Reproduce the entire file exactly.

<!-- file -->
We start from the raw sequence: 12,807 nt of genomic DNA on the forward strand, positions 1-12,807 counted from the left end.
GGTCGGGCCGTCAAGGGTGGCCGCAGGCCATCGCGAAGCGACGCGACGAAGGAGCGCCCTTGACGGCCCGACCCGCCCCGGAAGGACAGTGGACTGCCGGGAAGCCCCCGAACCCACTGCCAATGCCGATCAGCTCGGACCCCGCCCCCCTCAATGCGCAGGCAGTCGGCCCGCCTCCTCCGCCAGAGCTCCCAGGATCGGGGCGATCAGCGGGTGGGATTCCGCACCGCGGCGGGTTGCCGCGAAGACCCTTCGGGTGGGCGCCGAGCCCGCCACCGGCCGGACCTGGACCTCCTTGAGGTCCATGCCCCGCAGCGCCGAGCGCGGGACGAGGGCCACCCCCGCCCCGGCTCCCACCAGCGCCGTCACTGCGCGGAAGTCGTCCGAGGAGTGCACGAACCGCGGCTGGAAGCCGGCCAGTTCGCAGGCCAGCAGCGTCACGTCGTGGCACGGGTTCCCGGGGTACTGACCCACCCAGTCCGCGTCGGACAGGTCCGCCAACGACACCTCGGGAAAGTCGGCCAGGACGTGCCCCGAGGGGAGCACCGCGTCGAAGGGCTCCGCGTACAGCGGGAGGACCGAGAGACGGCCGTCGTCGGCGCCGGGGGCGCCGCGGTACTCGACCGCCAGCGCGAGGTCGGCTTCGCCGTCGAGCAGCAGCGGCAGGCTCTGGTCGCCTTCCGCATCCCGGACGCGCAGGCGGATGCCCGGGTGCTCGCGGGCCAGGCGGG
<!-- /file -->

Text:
We start from the raw sequence: 12,807 nt of genomic DNA on the forward strand, positions 1-12,807 counted from the left end.
GGTCGGGCCGTCAAGGGTGGCCGCAGGCCATCGCGAAGCGACGCGACGAAGGAGCGCCCTTGACGGCCCGACCCGCCCCGGAAGGACAGTGGACTGCCGGGAAGCCCCCGAACCCACTGCCAATGCCGATCAGCTCGGACCCCGCCCCCCTCAATGCGCAGGCAGTCGGCCCGCCTCCTCCGCCAGAGCTCCCAGGATCGGGGCGATCAGCGGGTGGGATTCCGCACCGCGGCGGGTTGCCGCGAAGACCCTTCGGGTGGGCGCCGAGCCCGCCACCGGCCGGACCTGGACCTCCTTGAGGTCCATGCCCCGCAGCGCCGAGCGCGGGACGAGGGCCACCCCCGCCCCGGCTCCCACCAGCGCCGTCACTGCGCGGAAGTCGTCCGAGGAGTGCACGAACCGCGGCTGGAAGCCGGCCAGTTCGCAGGCCAGCAGCGTCACGTCGTGGCACGGGTTCCCGGGGTACTGACCCACCCAGTCCGCGTCGGACAGGTCCGCCAACGACACCTCGGGAAAGTCGGCCAGGACGTGCCCCGAGGGGAGCACCGCGTCGAAGGGCTCCGCGTACAGCGGGAGGACCGAGAGACGGCCGTCGTCGGCGCCGGGGGCGCCGCGGTACTCGACCGCCAGCGCGAGGTCGGCTTCGCCGTCGAGCAGCAGCGGCAGGCTCTGGTCGCCTTCCGCATCCCGGACGCGCAGGCGGATGCCCGGGTGCTCGCGGGCCAGGCGGG